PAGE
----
The Power of One, The Power of Oneness
“The Power of One,” a rousing novel about a young man who uses his boxing skills to triumph over the brutality of apartheid, is too suggestive a title to be confined to a single story published thirty years ago. And of course it has not been so confined: the U.S. army has used the phrase “An Army of One” as part of a potent recruiting campaign, and many other groups have made use of the phrase to tell the stories of individuals who made a difference.
In today’s viral media the phrase takes on a more sinister connotation: one act of violence can undermine peace talks in the Middle East that could affect the well being of millions. One assassin murders Yitzhak Rabin and slows the progress of such talks for decades. One suicide bomber can ruin the lives of hundreds of innocent people, not just those he kills or hurts but all the families connected to the victims. One Pakistani scientist sells nuclear equipment on the black market and speeds the proliferation of planet-destroying weapons. One shadowy billionaire finances think-tank propaganda that causes working people to vote against their own interests. One Limbaugh or Gingrich can polarize the political culture of a whole nation with sneering and fear mongering. And one minister in a tiny church in Florida who threatened to burn the Qu’ran can inflame Muslim paranoia worldwide.
Likewise our individual power to do good: Manhattan’s Mayor Bloomberg unequivocally asserting the constitutional right to religious freedom; Greg Mortenson building schools for Afghan girls that do more to end terror than billions of defense dollars; Henry Kissinger transcending decades of pitiless realpolitik and campaigning for the abolition of nuclear weapons; Bill McKibben fighting tenaciously to wake us up about the urgency of global climate change.
These high-profile examples of the good and less than good are symbolic of the power all of us have to affect our surroundings and the quality of our relationships at work, at home, and in between. They confirm the deep connection between us all, irrespective of whether we are polarized and alienated or inclusive and reconciled. They confirm the true context of the power of the individual, which is that we are one on this planet, interrelated and interdependent, and we possess the native capacity to be loving and truthful in our influence, a capacity that can overcome our mass tendency to accept myths and simplified enemy-images.
Never before has the planet been in a place where civilizations numbering in the billions can either clash or draw closer by means of individual actions. These great cultures cannot divorce each other. Never before in history has our species been in a place where each of us must cooperate in private acts of restraint and change if we are to avoid elsewhere what occurred in Pakistan during the worst of the flooding, when temperatures rose to 129 degrees. The intensity of that flooding itself, along with the punishing heat, were almost certainly caused by human activity feeding into global climate instability.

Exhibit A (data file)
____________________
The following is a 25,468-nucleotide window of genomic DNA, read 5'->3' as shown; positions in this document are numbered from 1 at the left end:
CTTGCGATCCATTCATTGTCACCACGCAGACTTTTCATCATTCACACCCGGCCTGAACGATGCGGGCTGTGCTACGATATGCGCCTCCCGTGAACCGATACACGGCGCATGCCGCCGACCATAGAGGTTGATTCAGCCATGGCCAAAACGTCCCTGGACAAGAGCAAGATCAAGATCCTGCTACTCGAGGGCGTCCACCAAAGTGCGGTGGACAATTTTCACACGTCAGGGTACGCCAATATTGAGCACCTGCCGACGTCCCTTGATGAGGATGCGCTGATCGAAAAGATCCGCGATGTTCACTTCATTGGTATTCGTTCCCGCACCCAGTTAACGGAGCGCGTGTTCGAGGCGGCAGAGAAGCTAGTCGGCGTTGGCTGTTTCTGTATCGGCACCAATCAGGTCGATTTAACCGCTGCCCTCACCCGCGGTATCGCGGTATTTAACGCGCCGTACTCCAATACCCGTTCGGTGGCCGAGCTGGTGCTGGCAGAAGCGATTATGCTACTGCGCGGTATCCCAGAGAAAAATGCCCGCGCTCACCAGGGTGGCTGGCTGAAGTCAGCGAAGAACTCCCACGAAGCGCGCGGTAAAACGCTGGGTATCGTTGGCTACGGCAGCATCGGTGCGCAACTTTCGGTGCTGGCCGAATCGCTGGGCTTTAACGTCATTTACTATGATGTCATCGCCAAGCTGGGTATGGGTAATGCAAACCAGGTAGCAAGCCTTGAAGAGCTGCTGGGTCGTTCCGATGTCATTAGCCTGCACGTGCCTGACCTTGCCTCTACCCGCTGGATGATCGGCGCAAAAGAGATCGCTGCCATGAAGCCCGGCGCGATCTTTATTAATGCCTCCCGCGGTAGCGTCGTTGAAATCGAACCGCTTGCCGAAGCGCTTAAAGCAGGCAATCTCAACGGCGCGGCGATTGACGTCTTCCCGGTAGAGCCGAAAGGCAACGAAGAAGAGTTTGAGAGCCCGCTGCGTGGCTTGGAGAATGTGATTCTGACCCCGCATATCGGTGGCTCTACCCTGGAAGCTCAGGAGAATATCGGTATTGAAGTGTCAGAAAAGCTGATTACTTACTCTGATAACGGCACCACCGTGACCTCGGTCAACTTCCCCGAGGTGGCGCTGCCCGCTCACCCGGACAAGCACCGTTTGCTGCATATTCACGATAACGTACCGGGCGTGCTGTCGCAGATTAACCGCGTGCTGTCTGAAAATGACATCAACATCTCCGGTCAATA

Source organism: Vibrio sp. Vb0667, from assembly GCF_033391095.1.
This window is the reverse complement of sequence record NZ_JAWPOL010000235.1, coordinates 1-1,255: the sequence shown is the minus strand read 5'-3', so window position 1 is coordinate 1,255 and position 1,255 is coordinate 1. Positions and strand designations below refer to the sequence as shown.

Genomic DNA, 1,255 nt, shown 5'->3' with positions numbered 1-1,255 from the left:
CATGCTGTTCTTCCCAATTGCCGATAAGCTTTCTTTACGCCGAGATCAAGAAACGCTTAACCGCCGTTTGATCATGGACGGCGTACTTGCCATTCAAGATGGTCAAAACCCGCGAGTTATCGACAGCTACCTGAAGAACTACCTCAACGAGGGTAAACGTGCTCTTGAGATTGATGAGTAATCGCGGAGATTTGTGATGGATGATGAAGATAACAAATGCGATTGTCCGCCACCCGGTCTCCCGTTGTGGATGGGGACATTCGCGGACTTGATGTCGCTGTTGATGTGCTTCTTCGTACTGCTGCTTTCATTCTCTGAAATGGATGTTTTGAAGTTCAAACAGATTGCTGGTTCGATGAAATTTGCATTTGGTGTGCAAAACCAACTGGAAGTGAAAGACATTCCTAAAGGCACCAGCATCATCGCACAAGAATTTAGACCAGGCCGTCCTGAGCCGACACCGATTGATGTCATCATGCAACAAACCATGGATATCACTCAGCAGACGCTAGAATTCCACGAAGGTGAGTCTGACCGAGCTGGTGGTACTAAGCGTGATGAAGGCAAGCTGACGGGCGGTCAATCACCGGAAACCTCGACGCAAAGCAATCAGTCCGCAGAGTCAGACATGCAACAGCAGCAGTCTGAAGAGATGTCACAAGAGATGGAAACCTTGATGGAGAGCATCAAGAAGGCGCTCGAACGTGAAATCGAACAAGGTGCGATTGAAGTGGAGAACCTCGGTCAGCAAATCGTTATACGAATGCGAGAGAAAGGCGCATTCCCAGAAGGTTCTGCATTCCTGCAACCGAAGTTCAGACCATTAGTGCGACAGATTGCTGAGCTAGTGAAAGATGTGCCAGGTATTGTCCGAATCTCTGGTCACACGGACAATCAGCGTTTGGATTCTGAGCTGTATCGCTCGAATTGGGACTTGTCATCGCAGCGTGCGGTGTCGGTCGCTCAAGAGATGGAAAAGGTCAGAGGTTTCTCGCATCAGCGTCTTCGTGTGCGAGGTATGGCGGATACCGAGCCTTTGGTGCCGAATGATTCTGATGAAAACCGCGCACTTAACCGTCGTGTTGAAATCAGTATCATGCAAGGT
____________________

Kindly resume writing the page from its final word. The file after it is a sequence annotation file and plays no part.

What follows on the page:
Suddenly the old radicalism of loving—or at least cooperating with—supposed adversaries has become oddly mainstream and practical—a new kind of realism that contrasts with the airy idealism of thinking that we can solve all our problems with violence, either the state violence of the politically powerful or the terrorism of those who feel powerless.
The power of one multiplies seamlessly into the greater power of the many. What might be the nature of the vibrations, to which each of us adds our tiny contribution, that move like waves through the great webs of worldwide communication? Will it be that pervasive standby, “us versus them,” so easy for demagogues and media moguls (or ministers of tiny churches) to manipulate? Or will it be “we’re in this together; how can we make it all work for the greater good of the whole?” Both through the power of one and the power of oneness, we affect reality. How shall we use this power? There is no way not to make a difference. What kind of difference do we want to make?
Apparently no one [npi] here read the book (which I found quite muddy) to which Myers refers or watched the film "adaptation" (far more coherent). I shouldn't think, reading his screed, that Myers did either, since the burden of the film is *unified political action*. The only real "spirituality" is that many of the African people who surround him see the White, but African-born and Zulu-speaking, central character as the avatar of the mythical Rainmaker who ends droughts and strife.
The film is a real sleeper, and not just because Morgan Freeman plays the major supporting role and Gielgud one of the more important minor ones.
The message threaded through the film, and made explicit in the words overlaying the closing scene, is that the most profound political change is possible when like-minded people, even when chance-met, choose to *act together* in solidarity and *persist* in spite of everything.
(The cinematography and background of call-and-response choral singing would make the film worth seeing even if the story itself weren't any good)